Gary Allen

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Gary Allen
Born
Frederick Gary Allen

(1936-08-02)August 2, 1936
DiedNovember 29, 1986(1986-11-29) (aged 50)
Alma materStanford University
California State University, Long Beach
OccupationAuthor, political activist
Political partyIndependent
Children4, including Michael Allen

Frederick Gary Allen[1] (August 2, 1936 – November 29, 1986) was an American conservative writer[2] and conspiracy theorist.[3][4] Allen promoted the notion that international banking and politics control domestic decisions, taking them out of elected officials' hands.[2]

Background[edit]

As a student, Allen majored in history at Stanford University in Palo Alto, California,[5] and studied as well at California State University in Long Beach.[6] He was a prominent member of Robert W. Welch, Jr.'s John Birch Society, of which he was a spokesman. He contributed to magazines such as Conservative Digest[7] and American Opinion magazine since 1964.[8] He also was the speech writer for George Wallace, the former governor of Alabama, during his segregationist third-party presidential bid in the 1968 U.S. presidential election against Richard M. Nixon and Hubert H. Humphrey. He was an advisor to the conservative Texas millionaire Nelson Bunker Hunt.[7]

Allen was the father of four children, including Michael Allen, a political news journalist.

Allen died as the result of a liver ailment in 1986 in Long Beach, California, at the age of 50.[2]

Writing[edit]

In 1971, Allen co-wrote a book titled None Dare Call It Conspiracy with Larry Abraham. It was prefaced by U.S. Representative John G. Schmitz of California's 35th congressional district, the nominee of the American Independent Party in the 1972 U.S. presidential election). It sold more than four million copies[9] during the 1972 presidential campaign opposing Richard Nixon and U.S. Senator George S. McGovern.[10]

In this book, Allen and Abraham assert that the modern political and economic systems in most developed nations are the result of a sweeping conspiracy by the Establishment's power elite, for which he also uses the term Insiders. According to the authors, these Insiders use elements of Karl Marx's Communist Manifesto to forward their socialist/communist agenda:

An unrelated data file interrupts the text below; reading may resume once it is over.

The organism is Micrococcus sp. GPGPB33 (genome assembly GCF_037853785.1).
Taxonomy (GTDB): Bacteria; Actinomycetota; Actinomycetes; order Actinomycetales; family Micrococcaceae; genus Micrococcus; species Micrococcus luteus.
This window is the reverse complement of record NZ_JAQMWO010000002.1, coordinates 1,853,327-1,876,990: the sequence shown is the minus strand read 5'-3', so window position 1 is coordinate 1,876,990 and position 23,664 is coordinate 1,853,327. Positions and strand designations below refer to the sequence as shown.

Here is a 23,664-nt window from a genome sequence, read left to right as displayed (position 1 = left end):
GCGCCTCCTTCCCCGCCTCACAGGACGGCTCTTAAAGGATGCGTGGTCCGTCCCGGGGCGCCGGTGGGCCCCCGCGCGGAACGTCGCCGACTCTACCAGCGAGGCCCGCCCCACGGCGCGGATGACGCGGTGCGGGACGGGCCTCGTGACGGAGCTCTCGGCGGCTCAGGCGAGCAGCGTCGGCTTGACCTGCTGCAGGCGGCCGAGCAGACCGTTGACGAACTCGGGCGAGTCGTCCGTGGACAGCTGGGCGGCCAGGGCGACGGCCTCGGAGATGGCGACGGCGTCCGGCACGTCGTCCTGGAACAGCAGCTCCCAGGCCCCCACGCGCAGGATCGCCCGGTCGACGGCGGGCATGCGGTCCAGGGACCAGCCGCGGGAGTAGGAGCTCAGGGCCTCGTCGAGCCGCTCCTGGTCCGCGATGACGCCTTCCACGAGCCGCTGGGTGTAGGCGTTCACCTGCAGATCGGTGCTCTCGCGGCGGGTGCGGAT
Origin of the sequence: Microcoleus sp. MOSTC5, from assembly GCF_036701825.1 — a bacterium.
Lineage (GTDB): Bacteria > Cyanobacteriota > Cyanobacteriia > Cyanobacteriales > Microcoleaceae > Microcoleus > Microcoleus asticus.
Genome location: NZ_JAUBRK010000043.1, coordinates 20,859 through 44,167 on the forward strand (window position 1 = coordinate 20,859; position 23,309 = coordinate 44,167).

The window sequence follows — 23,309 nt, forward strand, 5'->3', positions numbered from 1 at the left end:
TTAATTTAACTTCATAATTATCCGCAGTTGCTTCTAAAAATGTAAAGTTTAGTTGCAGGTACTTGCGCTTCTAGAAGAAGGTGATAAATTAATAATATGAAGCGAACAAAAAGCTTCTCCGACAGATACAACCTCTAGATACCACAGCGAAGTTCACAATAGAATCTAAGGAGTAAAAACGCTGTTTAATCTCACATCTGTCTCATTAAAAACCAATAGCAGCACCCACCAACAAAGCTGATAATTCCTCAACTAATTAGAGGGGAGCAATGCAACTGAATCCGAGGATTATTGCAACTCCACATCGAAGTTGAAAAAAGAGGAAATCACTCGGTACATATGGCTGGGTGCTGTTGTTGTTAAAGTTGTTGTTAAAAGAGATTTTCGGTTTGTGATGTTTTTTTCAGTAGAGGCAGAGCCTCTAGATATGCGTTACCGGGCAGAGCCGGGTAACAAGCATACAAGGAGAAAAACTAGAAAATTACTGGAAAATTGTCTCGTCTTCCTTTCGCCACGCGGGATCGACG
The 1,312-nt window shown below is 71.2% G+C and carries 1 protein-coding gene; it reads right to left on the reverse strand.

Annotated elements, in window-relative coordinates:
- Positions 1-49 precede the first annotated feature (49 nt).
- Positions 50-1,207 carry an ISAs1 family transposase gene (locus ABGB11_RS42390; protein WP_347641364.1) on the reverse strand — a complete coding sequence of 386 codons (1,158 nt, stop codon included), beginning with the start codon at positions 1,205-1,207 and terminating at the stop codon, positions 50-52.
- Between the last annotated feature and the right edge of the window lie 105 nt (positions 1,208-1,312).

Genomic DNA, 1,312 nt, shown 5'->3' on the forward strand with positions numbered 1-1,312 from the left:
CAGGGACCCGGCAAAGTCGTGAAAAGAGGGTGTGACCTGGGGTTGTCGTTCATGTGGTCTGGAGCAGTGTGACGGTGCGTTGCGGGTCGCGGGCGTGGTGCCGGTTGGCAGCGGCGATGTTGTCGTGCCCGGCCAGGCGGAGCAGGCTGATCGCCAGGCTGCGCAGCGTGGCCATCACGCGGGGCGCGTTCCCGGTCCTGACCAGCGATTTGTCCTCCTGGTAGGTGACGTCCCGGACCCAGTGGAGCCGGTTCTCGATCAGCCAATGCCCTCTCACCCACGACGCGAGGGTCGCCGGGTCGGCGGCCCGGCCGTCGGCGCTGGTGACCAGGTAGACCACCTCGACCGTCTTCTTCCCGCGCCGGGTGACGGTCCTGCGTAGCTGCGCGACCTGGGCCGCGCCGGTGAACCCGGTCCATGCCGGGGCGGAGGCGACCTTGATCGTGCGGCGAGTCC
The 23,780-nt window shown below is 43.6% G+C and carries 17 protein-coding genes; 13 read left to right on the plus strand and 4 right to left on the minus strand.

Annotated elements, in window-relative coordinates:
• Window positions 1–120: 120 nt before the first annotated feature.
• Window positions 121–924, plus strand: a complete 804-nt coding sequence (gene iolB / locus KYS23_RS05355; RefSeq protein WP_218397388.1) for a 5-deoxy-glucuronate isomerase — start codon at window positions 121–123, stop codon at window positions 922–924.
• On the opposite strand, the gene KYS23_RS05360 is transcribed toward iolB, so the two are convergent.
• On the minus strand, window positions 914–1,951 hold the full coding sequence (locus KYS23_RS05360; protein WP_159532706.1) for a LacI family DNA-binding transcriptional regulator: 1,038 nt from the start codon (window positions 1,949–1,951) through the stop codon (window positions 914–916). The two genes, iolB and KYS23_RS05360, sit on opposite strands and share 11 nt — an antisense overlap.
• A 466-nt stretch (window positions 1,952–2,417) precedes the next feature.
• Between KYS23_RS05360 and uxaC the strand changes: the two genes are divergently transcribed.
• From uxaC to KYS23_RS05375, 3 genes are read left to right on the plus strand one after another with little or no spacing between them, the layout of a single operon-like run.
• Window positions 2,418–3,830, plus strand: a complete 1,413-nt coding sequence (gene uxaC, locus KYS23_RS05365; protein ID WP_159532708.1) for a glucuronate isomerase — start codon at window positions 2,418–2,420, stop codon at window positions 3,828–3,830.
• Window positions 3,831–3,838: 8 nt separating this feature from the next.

1. Establish an income tax system as a means of extorting money from the common man;
  2. Establish a central bank, deceptively named so that people will think it is part of the government;
  3. Have this bank be the holder of the national debt;
  4. Run the national debt, and the interest thereon, sky high through wars (or any sort of deficit spending), starting with World War I.[11]

He quotes the Council on Foreign Relations as stating in its 1959 No. 7 study on behalf of the United States Senate: "The U.S. must strive to: A. Build a new international order."[12]

In February 1980 Allen began a working relationship with research assistant Sam Wells, whose work Allen's writings would depend upon until his death.[13] Wells continued his work after Allen's death, assisting his widow with the publication of his newsletter of political and economic analysis.[14]

Allen wrote other books about the Council on Foreign Relations and the Trilateral Commission, asserting that the term "New World Order" was used by a secretive elite working towards the destruction of national sovereignty.

Allen's last book, Say "No!" to the new world order, was published posthumously in January 1987.

Investigative reporter Chip Berlet argues that Allen's work provides an example of a synthesis of right-wing populism and conspiracism, a blend of ideas known as producerism.[15]